If you don’t use weight distribution bars --you can put in something like, “Take a Deep Breath” or what ever you want to add that starts with a D —seems silly to some, but I read about a man and wife who had the whole trailer hitching thing down to a science --then one day headed down the road, their own trailer passed them. Each thought the other had fastened the hitch to the ball . . .my little Alphabet rhyme may keep that from happening!

The kids would sing it, and I’d do it, then each one would check to see that all the “letters” were done right.


Crossing chains didn’t help one bit. To make matters worse, I was on a one lane road. Luckily I was able to lift it up quickly and be on my way. So embarrassing…

These rubber ties have come in handy so many times.

Nite Ize Original Gear Tie, Reusable Rubber Twist Tie, 18-Inch, Assorted Colors, 6 Count Pro Pack, Made in the USA

You should grease your ball. Putting a sock over the grease would be really messy.


I put neon orange spray paint on a grease cap to go over the ball. You can also buy brightly colored grease caps. Then a bit of orange tape on the hitch handle, and away you go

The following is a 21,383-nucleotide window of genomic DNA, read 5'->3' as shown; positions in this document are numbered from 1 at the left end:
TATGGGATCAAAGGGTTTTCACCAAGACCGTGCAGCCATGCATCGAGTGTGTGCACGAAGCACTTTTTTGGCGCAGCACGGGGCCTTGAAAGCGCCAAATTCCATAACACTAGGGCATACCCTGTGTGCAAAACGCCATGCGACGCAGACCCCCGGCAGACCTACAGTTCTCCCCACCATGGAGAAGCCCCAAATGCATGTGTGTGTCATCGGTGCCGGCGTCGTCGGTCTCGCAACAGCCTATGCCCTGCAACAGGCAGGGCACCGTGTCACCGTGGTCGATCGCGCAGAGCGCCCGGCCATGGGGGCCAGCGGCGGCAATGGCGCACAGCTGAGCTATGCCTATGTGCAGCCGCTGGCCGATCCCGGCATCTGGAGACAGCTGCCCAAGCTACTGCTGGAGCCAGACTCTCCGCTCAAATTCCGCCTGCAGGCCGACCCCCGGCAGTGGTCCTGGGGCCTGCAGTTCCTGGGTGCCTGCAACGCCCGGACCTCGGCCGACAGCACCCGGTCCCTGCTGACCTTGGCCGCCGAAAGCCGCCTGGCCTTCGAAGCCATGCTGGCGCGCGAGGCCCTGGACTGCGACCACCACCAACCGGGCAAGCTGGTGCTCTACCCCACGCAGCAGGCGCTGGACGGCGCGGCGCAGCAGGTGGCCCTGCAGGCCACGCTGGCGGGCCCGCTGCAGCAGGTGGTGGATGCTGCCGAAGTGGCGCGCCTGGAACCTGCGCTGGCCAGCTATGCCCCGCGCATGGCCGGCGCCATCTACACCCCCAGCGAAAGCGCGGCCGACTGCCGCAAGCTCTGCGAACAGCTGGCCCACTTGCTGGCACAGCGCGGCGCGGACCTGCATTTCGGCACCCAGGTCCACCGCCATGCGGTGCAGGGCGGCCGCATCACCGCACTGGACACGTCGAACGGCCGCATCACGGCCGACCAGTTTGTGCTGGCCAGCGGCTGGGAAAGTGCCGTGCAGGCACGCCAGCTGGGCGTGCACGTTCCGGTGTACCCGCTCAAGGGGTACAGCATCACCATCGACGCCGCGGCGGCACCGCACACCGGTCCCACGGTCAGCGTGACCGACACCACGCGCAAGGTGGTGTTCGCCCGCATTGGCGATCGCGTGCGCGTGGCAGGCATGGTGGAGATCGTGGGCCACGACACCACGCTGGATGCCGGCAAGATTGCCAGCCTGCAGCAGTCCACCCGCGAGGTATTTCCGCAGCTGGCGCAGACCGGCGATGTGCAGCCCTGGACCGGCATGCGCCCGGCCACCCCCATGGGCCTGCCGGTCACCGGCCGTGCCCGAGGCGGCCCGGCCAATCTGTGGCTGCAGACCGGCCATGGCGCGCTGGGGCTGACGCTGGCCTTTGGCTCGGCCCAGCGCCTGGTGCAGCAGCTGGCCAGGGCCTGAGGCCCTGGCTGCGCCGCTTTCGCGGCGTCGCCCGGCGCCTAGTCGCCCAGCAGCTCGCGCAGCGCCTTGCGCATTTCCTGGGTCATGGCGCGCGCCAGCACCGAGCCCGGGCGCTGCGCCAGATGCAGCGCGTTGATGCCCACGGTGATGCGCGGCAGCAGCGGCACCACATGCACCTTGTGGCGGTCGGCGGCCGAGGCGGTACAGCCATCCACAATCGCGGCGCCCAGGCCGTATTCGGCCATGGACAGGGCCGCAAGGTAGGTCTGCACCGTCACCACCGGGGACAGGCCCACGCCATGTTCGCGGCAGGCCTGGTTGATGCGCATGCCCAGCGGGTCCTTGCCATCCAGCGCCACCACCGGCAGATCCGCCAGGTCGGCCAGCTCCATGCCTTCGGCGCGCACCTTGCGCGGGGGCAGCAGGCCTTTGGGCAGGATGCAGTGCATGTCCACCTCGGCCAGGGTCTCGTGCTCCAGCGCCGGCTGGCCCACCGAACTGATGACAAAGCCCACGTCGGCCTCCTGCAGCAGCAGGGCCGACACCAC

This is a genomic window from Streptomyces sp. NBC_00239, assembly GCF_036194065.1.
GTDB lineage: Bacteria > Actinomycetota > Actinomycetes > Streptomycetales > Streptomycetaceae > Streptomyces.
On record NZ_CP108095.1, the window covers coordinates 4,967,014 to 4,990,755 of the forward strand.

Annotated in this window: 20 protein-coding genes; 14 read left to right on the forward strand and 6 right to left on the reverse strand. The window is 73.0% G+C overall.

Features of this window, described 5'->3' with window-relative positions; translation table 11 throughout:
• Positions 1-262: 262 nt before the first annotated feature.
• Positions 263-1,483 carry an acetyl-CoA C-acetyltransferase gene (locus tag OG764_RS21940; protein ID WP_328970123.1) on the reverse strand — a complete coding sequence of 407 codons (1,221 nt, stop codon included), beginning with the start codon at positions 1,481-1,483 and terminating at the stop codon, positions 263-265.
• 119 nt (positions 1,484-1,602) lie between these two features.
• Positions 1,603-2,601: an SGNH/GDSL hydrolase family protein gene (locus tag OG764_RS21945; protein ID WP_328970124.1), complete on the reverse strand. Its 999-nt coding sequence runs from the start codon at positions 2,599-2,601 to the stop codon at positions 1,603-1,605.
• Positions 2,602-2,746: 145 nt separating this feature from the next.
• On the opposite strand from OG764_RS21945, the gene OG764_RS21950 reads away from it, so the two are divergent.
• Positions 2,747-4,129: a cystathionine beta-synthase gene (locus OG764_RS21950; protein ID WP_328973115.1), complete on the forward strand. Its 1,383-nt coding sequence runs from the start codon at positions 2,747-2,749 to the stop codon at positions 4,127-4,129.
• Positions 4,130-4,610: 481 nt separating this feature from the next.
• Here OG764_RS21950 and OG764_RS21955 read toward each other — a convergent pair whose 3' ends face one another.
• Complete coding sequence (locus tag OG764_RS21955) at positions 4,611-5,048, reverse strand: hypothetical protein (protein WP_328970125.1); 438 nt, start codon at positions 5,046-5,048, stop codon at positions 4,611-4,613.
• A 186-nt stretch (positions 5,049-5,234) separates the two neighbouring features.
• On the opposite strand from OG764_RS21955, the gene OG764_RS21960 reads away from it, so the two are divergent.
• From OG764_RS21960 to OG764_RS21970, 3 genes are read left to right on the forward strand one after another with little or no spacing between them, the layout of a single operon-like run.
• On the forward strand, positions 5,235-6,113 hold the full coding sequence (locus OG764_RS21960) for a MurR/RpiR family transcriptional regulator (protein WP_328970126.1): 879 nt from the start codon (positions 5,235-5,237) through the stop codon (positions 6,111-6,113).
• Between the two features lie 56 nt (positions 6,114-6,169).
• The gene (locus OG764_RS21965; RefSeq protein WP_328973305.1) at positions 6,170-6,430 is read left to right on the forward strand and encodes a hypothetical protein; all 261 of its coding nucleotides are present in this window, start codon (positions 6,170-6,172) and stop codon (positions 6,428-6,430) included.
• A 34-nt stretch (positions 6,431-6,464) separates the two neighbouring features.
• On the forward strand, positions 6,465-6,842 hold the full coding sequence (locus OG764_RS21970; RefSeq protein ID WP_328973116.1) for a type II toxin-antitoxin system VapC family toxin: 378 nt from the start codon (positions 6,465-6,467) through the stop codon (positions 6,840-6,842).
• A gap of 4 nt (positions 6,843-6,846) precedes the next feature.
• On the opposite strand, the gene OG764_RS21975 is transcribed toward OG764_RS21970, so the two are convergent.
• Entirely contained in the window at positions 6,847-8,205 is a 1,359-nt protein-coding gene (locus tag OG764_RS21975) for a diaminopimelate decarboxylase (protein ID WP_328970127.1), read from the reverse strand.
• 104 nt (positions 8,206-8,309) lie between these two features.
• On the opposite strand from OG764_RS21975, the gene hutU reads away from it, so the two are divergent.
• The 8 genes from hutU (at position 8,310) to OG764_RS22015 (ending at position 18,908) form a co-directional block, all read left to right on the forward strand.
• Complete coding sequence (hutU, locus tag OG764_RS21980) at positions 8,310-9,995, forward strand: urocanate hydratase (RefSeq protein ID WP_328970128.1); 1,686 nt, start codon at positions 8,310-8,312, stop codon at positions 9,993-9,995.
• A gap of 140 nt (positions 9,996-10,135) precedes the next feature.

1 Like

The crossed chains means that the ball is not on the ground so you have a chance of putting the jockey wheel down, to lift the ball back up, so as you can back the tow vehicle back on to it. Test this to make sure your chains are long enough to turn but not long enough for the ball to fall to the ground.

I have been taught in lectures not to do this. Give them half a biscuit of lucerne hay before travelling, as it helps by buffering ulcers. Do not let a horse eat while travelling, as it can cause choke, and I would not wish a choke episode on anyone, especially not while travelling on a Highway with nowhere to pull over.

I love the fluorescent socks idea.

Better tell the long haul guys this about the hay… :roll_eyes:

And the chain thing is hogwash. If your trailer is that close to your truck that “the ball is not on the ground” (it’s the coupler, the ball is on the vehicle), that means that the safety brake hasn’t pulled loose, which means it will just roll forward until it either hits the truck or the coupler touches the ground.

The jack will still pick the trailer up even with the coupler on the ground - the angle is not that severe such as the jack will extend into thin air. I wouldn’t want to do that to the jack every single day of its life, but in an emergency yes.